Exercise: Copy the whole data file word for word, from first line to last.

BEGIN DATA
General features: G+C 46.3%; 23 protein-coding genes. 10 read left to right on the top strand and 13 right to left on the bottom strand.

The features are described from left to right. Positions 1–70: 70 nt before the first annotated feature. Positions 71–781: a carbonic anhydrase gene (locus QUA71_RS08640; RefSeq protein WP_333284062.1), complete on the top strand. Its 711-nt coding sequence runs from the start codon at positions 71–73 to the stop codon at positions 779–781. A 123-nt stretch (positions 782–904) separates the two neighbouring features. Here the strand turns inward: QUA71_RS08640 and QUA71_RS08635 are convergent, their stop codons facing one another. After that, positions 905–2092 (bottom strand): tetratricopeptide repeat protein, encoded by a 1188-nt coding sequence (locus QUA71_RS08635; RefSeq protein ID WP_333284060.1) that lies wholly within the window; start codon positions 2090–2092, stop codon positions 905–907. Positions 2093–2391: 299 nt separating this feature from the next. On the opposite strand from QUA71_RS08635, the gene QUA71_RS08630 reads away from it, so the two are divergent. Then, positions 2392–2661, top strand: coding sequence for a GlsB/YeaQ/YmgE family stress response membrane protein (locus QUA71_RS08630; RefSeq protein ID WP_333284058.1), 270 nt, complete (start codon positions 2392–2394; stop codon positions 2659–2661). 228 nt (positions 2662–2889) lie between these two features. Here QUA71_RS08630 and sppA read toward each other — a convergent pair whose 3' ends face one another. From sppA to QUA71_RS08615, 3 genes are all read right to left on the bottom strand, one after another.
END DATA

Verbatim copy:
General features: G+C 46.3%; 23 protein-coding genes. 10 read left to right on the top strand and 13 right to left on the bottom strand.

The features are described from left to right. Positions 1–70: 70 nt before the first annotated feature. Positions 71–781: a carbonic anhydrase gene (locus QUA71_RS08640; RefSeq protein WP_333284062.1), complete on the top strand. Its 711-nt coding sequence runs from the start codon at positions 71–73 to the stop codon at positions 779–781. A 123-nt stretch (positions 782–904) separates the two neighbouring features. Here the strand turns inward: QUA71_RS08640 and QUA71_RS08635 are convergent, their stop codons facing one another. After that, positions 905–2092 (bottom strand): tetratricopeptide repeat protein, encoded by a 1188-nt coding sequence (locus QUA71_RS08635; RefSeq protein ID WP_333284060.1) that lies wholly within the window; start codon positions 2090–2092, stop codon positions 905–907. Positions 2093–2391: 299 nt separating this feature from the next. On the opposite strand from QUA71_RS08635, the gene QUA71_RS08630 reads away from it, so the two are divergent. Then, positions 2392–2661, top strand: coding sequence for a GlsB/YeaQ/YmgE family stress response membrane protein (locus QUA71_RS08630; RefSeq protein ID WP_333284058.1), 270 nt, complete (start codon positions 2392–2394; stop codon positions 2659–2661). 228 nt (positions 2662–2889) lie between these two features. Here QUA71_RS08630 and sppA read toward each other — a convergent pair whose 3' ends face one another. From sppA to QUA71_RS08615, 3 genes are all read right to left on the bottom strand, one after another.